The story of the illustrious Turinese doll and ceramics manufacture
The beginnings and success
The brand “Ars Lenci” was registered n Turin on 23 April 1919, a symbolic date that gives a specific time frame to an activity that had been started some time earlier by Helen Konig, wife of the owner Enrico Scavini. Helen began to create rag dolls as a therapeutic activity after her daughter’s premature death. Scavini transformed this pastime into a true business, devising a system to steam-press the felt layers used by Helen in creating the dolls, within metallic molds. The origin of the name Lenci also derives from Scavini’s wife, from a wordplay on Helen’s nickname (her father called her Elenchen and as a little girl she mangled it into “Lenci”)
The commercial venture of the dolls designed by Scavini, in collaboration with artists Sandro and Emilio Vacchetti, within the Lenci brand, thus began in Italy, between the two wars. The dolls quickly gained nation-wide success thanks to their excellent manufacture and soon Lenci products were being distributed on an International level: in addition to Europe, the dolls were successful in the United States, in Japan and Australia.
In 1923, the first Lenci boutique opened in Milan, in the Galleria, and in the same year the dolls began to be displayed in International Art Festivals and Exhibitions. Lenci’s success in those years was mainly owed to the elegance and finesse with which the dolls were painted. Their growing accomplishment and popularity were owed to the quality of the artists and technicians such as Giovanni Spertini, previously active in Lavenia with Andloviz, Lionello Franchini, and Clare Burchart, ceramist for Rosenthal, but also to the presence of an immense heritage of sketches, drawings and outlines created by the involved collaborators, such as Marcello Dudovich, then transformed into ceramics.
The enormous artistic success and the value acquired by the dolls also had a boomerang effect: since 1925, Lenci imitations appeared on the market. Fortunately, the idea of creating a new ceramic product was already being developed within the Turinese company.
However, the true stepping stone for the company was the exhibition, in 1929, of ninety-five pieces at the Galleria Pesaro in Milan; this occasion raised the critique’s interest. Many positive reviews of the ceramics were published, especially by the Corriere della Sera. In September 1930, “Domus” devoted its title page to a product by the manufacture: Felice Tosalli’s “Cerbiatti” (Does), defined “…one of the most delightful ceramics created by Lenci”.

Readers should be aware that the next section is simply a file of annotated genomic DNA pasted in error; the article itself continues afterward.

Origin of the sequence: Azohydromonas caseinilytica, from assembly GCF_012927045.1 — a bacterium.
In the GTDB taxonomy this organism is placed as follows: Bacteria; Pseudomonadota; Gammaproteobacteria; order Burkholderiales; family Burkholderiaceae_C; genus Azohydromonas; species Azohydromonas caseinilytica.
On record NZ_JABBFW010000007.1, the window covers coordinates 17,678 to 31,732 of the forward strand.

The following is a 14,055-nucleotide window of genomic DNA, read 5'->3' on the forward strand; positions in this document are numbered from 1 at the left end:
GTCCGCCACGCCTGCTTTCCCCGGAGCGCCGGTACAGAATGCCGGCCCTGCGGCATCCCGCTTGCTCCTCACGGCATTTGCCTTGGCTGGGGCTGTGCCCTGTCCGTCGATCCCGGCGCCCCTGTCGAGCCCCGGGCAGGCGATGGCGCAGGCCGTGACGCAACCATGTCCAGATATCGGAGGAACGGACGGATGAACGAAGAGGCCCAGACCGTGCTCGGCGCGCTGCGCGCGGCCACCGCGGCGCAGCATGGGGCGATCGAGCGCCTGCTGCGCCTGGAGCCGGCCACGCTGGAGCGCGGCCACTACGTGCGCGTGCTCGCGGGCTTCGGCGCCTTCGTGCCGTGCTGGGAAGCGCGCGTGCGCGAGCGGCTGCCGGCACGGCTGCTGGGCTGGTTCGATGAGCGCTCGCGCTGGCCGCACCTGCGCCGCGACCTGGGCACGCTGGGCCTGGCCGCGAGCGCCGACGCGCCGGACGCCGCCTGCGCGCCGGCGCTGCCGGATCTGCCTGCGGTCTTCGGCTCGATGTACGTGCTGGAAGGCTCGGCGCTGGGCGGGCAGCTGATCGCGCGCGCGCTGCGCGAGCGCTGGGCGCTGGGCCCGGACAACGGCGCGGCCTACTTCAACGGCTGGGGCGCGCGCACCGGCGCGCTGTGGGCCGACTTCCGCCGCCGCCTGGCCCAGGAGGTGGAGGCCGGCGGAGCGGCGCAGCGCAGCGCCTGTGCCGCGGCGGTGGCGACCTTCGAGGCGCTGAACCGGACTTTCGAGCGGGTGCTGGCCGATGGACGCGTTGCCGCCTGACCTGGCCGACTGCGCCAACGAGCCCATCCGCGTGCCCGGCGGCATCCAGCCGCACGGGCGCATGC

The positive critiques were, however, unable to save Lenci from the crisis deriving from the collapse of international markets, especially that of the US market in 1929.
From 1933 on, the Garella brothers took over Lenci’s management, completely acquiring its ownership in 1937 and embarking on a less innovative and groundbreaking management, though still relying on its main artists: Mario Sturani, Felice Tosalli, Gigi Chessa and Abele Jacopi. In the same period, Sandro Vacchetti founded a new manufacture, Essevi.
Helen Konig Scavini, after handing over the business to the Garella brothers in 1937, was hired by the company as an artistic director for five years; in 1938 her husband and former partner passed away and in 1941 she ceased her activity as a ceramist. She passed away in Turin in 1974.
In the last period of the production, few new high-level pieces were created, such as Mamma Sirena, based on Helen Konig’s drawing; and the company mainly focused on restating the best-known pieces, combining them with regional costumes and with modern Walt Disney characters.
Lenci’s great artists
True market-leading masters of ceramics moved their steps in the company, starting from founder Helen Koning and including sculptors, lithographers, painters, publicists who devoted a part of their career to these refined ceramics. Worth mentioning among the most significant are:
Sandro Vacchetti: In 1919 he began to model the heads for Lenci’s famous dolls. He became the artistic director of Lenci up to 1934, when he started his own manufacture, Essevi.
Felice Tosalli: in the late 1920s he began collaborating with Lenci, mostly designing figures of animals. Tosalli combines mythological inspirations with the German and Danish animalism of Rosenthal and Copenhagen.
Abele Jacopi: since 1934, he regularly worked for Lenci. Worth remembering is the statue he made for the Duomo di Milano of San Contardo Ferrini.
Gigi Chessa: skilled engraver and etcher, in 1922 he began collaborating with Lenci, for which he designed ceramics. Chessa was the one to set up Lenci’s booth at the Triennale di Monza in 1923, designing its carpetings and furniture as well.
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